Portable Creativity

Old fashioned wheelbarrow
Creative Commons License photo credit: Walt Stoneburner

As mentioned in the previous post, I’m travelling in Canada just now with my family, on our yearly whirlwind visit to see friends and extended family. As I often do, I have a ‘mobile rig’ with me, with a view towards doing some creative work while I’m here, rather than putting everything on hold until I get back to home base in Berlin.

This year I’ve been somewhat more successful at this (so far, at least) than in previous years, partly because I have an ongoing project that lends itself to ‘short-burst’ creativity: the Sound Fascination project. I thought I’d take a moment to look at that and why it’s helping me keep the creative juices flowing a bit more.

I think it’s important to clarify that this is not accidental. It’s kind of built in to the framework of what I’m doing, and that was deliberate. I’m not saying this to blow my own horn and point out how clever I am; it’s taken me a long, long time to arrive at this point and I’ve had to confront a few creative demons along the way. So, in the spirit of learning from my mistakes and sharing the few bits of wisdom I’ve been able to glean in the process… let’s get into it!

See what condition your conditions are in

The crux of the matter, for me, is conditionality. I have learned, through long and careful observation, that I have a strong tendency to put ‘un-meetable’ conditions on doing creative work, and I suspect a lot of creative people do the same. We say to ourselves, perhaps subconsciously, that we will do something when the conditions are right. When we have such and such a tool, or when we have a certain amount of uninterrupted time, or when we get back to our studio, or when the stars align and we are ‘inspired’…

We tell ourselves that creative work is about painting our masterpiece. If only my life weren’t so busy, or if only I had the money to buy that piece of gear that would make everything come together… then I could really dig in and realize all these great ideas I have floating around, manifest their true potential. I can’t do my best work under less than ideal conditions, so why bother even trying?

The trouble is, most of these conditions are never met, and even if they are, we tend to come up with new ones. Why do we do this? Because it’s lower-risk than actually putting ourselves ‘out there’ and working with whatever conditions we find ourselves in. It’s an easy cop-out: I could have done great work in my life, but the conditions were never quite right.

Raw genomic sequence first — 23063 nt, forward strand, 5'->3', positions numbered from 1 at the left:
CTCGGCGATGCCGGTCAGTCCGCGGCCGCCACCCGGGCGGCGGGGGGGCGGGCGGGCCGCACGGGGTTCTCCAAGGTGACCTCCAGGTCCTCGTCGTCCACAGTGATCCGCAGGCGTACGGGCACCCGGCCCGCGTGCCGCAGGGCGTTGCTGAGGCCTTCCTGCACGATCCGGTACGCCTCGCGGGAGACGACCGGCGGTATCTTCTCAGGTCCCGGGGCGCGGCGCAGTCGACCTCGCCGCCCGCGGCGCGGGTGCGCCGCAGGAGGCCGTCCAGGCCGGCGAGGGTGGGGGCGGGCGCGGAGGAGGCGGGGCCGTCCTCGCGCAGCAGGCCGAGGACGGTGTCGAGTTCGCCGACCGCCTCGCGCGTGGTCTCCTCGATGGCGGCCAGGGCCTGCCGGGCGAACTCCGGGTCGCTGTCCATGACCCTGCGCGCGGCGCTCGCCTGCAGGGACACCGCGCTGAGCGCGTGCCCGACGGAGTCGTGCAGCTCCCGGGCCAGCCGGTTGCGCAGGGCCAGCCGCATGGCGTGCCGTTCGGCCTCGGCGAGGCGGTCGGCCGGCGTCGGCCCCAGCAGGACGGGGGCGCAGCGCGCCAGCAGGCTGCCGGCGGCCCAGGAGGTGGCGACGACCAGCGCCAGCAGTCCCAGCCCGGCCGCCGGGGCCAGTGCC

Anytime, anywhere

So when designing this project, I deliberately set out to make it a ‘do-anywhere’ kind of affair. I’ve done tracks in a power outage, 35,000 feet over the Atlantic and in an airport terminal. Again, this is not intended to show how cool I am; this project was partly motivated by the fact that I didn’t do much creative work at all for a long time, and I wasn’t happy about it. I’m merely noting that if you change the rules, you can sometimes change the results…

The rule for this project, and based on its success so far I’m thinking it will become a rule for my whole creative life, is that no conditions are allowed. No more waiting for things to be ‘just right’ before creative work can begin. And no more waiting for ‘inspiration’ to strike. Dare to suck! Get into it and get on with it, no matter what the conditions are…

While I’m not suggesting that everyone should set up their creative life exactly like mine, and I certainly don’t think this is the only format in which to do really creative work, I suspect that many creative people let these ‘un-meetable conditions’ undermine their motivation and would do well to find a way around them. Sometimes you just need to get something started, and letting go of the reliance on ‘ideal conditions’ being met has helped me get things started more often. Sometimes I even finish them!

What about you? Do you let ‘conditions’ limit your creative work? How do you get around them? Or maybe they’re not a problem for you and you have a whole different way of looking at this… Am I missing something? Can conditions be helpful? Your thoughts in the comments section below are welcome!